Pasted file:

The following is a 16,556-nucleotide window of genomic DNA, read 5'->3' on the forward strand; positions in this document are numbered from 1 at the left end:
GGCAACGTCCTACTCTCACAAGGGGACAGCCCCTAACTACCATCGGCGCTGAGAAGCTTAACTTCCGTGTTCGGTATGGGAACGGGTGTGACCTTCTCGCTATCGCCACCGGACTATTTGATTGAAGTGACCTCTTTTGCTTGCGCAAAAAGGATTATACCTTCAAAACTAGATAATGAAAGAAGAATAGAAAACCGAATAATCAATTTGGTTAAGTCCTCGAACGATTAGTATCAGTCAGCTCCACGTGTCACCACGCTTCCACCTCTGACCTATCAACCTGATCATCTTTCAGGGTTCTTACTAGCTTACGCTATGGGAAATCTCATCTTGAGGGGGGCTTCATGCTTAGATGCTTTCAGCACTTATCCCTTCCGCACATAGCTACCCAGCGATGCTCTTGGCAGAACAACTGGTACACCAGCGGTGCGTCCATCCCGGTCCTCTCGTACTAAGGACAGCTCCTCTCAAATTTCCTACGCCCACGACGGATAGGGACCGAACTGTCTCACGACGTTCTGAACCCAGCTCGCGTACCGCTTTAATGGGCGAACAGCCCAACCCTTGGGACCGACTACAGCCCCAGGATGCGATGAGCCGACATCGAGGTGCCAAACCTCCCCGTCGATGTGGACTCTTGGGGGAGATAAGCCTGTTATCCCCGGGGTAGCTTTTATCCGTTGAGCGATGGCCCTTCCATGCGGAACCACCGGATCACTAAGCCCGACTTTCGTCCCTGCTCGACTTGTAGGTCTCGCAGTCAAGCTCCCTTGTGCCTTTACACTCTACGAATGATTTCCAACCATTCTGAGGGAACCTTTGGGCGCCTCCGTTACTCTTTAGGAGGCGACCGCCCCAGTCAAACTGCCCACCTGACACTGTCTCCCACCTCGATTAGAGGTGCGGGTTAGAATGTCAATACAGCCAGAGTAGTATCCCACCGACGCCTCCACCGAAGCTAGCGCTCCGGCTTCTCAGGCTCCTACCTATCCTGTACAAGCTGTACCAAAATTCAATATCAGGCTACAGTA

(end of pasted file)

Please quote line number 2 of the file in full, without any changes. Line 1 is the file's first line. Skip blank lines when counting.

GGCAACGTCCTACTCTCACAAGGGGACAGCCCCTAACTACCATCGGCGCTGAGAAGCTTAACTTCCGTGTTCGGTATGGGAACGGGTGTGACCTTCTCGCTATCGCCACCGGACTATTTGATTGAAGTGACCTCTTTTGCTTGCGCAAAAAGGATTATACCTTCAAAACTAGATAATGAAAGAAGAATAGAAAACCGAATAATCAATTTGGTTAAGTCCTCGAACGATTAGTATCAGTCAGCTCCACGTGTCACCACGCTTCCACCTCTGACCTATCAACCTGATCATCTTTCAGGGTTCTTACTAGCTTACGCTATGGGAAATCTCATCTTGAGGGGGGCTTCATGCTTAGATGCTTTCAGCACTTATCCCTTCCGCACATAGCTACCCAGCGATGCTCTTGGCAGAACAACTGGTACACCAGCGGTGCGTCCATCCCGGTCCTCTCGTACTAAGGACAGCTCCTCTCAAATTTCCTACGCCCACGACGGATAGGGACCGAACTGTCTCACGACGTTCTGAACCCAGCTCGCGTACCGCTTTAATGGGCGAACAGCCCAACCCTTGGGACCGACTACAGCCCCAGGATGCGATGAGCCGACATCGAGGTGCCAAACCTCCCCGTCGATGTGGACTCTTGGGGGAGATAAGCCTGTTATCCCCGGGGTAGCTTTTATCCGTTGAGCGATGGCCCTTCCATGCGGAACCACCGGATCACTAAGCCCGACTTTCGTCCCTGCTCGACTTGTAGGTCTCGCAGTCAAGCTCCCTTGTGCCTTTACACTCTACGAATGATTTCCAACCATTCTGAGGGAACCTTTGGGCGCCTCCGTTACTCTTTAGGAGGCGACCGCCCCAGTCAAACTGCCCACCTGACACTGTCTCCCACCTCGATTAGAGGTGCGGGTTAGAATGTCAATACAGCCAGAGTAGTATCCCACCGACGCCTCCACCGAAGCTAGCGCTCCGGCTTCTCAGGCTCCTACCTATCCTGTACAAGCTGTACCAAAATTCAATATCAGGCTACAGTA